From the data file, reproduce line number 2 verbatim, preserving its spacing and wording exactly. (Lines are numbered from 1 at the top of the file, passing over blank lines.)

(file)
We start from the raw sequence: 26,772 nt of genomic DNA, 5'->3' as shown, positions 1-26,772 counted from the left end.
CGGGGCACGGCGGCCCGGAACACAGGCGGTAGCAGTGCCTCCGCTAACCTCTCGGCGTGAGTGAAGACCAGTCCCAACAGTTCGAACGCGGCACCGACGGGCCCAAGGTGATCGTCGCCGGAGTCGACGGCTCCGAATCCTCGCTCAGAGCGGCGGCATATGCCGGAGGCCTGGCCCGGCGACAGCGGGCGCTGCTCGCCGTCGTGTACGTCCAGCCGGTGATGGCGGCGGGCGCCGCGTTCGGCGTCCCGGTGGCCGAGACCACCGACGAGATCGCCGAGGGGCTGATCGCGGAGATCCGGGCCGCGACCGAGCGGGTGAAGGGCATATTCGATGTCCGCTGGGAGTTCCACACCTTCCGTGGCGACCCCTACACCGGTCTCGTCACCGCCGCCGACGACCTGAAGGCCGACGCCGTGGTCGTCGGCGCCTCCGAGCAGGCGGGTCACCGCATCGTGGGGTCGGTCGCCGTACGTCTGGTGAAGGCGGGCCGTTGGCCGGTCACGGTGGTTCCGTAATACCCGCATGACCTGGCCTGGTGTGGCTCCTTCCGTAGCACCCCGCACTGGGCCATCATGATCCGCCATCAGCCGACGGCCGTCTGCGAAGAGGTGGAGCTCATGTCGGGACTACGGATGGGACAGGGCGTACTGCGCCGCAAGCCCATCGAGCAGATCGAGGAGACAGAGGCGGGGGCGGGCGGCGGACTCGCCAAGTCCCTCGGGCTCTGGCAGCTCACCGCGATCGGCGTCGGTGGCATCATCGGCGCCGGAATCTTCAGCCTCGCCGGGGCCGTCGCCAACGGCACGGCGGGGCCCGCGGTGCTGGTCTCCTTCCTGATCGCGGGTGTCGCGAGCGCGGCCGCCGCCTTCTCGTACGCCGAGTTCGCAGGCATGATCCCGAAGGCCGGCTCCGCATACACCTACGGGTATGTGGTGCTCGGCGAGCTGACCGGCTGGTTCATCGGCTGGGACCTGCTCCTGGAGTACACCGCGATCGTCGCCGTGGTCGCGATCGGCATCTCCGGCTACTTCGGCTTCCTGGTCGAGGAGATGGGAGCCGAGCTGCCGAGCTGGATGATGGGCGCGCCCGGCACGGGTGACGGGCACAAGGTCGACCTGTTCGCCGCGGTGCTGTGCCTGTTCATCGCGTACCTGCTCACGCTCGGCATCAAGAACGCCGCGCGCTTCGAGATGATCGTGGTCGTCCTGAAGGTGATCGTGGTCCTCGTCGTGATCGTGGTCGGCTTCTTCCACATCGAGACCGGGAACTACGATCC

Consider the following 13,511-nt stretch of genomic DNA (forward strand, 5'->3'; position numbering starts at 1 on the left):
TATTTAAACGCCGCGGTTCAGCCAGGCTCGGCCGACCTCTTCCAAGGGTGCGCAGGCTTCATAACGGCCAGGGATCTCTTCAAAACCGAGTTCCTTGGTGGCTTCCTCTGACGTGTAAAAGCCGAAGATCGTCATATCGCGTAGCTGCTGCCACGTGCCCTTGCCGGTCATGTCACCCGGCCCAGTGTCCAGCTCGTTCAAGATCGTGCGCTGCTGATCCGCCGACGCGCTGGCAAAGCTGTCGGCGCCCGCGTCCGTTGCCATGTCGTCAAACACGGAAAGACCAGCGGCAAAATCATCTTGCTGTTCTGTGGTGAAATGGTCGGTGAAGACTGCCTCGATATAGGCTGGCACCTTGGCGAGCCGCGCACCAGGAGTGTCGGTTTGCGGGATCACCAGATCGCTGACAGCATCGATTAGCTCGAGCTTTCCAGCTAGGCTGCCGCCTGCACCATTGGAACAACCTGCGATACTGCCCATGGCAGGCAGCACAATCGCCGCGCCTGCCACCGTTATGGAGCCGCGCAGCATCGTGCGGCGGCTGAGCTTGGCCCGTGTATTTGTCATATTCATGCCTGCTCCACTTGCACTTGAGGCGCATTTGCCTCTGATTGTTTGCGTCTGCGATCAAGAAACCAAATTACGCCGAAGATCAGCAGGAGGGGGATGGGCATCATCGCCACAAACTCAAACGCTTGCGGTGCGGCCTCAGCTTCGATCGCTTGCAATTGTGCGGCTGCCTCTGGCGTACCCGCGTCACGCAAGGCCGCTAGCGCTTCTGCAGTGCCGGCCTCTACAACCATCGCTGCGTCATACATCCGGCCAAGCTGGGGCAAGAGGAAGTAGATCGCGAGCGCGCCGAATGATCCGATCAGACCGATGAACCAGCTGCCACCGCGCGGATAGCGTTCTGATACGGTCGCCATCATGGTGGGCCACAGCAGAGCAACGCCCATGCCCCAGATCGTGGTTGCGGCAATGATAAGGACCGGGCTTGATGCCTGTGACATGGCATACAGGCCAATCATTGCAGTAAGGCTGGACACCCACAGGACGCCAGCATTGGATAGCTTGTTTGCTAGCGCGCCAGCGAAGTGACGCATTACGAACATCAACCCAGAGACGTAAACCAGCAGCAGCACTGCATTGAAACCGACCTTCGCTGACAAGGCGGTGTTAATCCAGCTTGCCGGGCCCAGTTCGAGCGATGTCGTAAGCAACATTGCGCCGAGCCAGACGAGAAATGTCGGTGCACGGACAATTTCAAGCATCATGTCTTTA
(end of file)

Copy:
CGGGGCACGGCGGCCCGGAACACAGGCGGTAGCAGTGCCTCCGCTAACCTCTCGGCGTGAGTGAAGACCAGTCCCAACAGTTCGAACGCGGCACCGACGGGCCCAAGGTGATCGTCGCCGGAGTCGACGGCTCCGAATCCTCGCTCAGAGCGGCGGCATATGCCGGAGGCCTGGCCCGGCGACAGCGGGCGCTGCTCGCCGTCGTGTACGTCCAGCCGGTGATGGCGGCGGGCGCCGCGTTCGGCGTCCCGGTGGCCGAGACCACCGACGAGATCGCCGAGGGGCTGATCGCGGAGATCCGGGCCGCGACCGAGCGGGTGAAGGGCATATTCGATGTCCGCTGGGAGTTCCACACCTTCCGTGGCGACCCCTACACCGGTCTCGTCACCGCCGCCGACGACCTGAAGGCCGACGCCGTGGTCGTCGGCGCCTCCGAGCAGGCGGGTCACCGCATCGTGGGGTCGGTCGCCGTACGTCTGGTGAAGGCGGGCCGTTGGCCGGTCACGGTGGTTCCGTAATACCCGCATGACCTGGCCTGGTGTGGCTCCTTCCGTAGCACCCCGCACTGGGCCATCATGATCCGCCATCAGCCGACGGCCGTCTGCGAAGAGGTGGAGCTCATGTCGGGACTACGGATGGGACAGGGCGTACTGCGCCGCAAGCCCATCGAGCAGATCGAGGAGACAGAGGCGGGGGCGGGCGGCGGACTCGCCAAGTCCCTCGGGCTCTGGCAGCTCACCGCGATCGGCGTCGGTGGCATCATCGGCGCCGGAATCTTCAGCCTCGCCGGGGCCGTCGCCAACGGCACGGCGGGGCCCGCGGTGCTGGTCTCCTTCCTGATCGCGGGTGTCGCGAGCGCGGCCGCCGCCTTCTCGTACGCCGAGTTCGCAGGCATGATCCCGAAGGCCGGCTCCGCATACACCTACGGGTATGTGGTGCTCGGCGAGCTGACCGGCTGGTTCATCGGCTGGGACCTGCTCCTGGAGTACACCGCGATCGTCGCCGTGGTCGCGATCGGCATCTCCGGCTACTTCGGCTTCCTGGTCGAGGAGATGGGAGCCGAGCTGCCGAGCTGGATGATGGGCGCGCCCGGCACGGGTGACGGGCACAAGGTCGACCTGTTCGCCGCGGTGCTGTGCCTGTTCATCGCGTACCTGCTCACGCTCGGCATCAAGAACGCCGCGCGCTTCGAGATGATCGTGGTCGTCCTGAAGGTGATCGTGGTCCTCGTCGTGATCGTGGTCGGCTTCTTCCACATCGAGACCGGGAACTACGATCC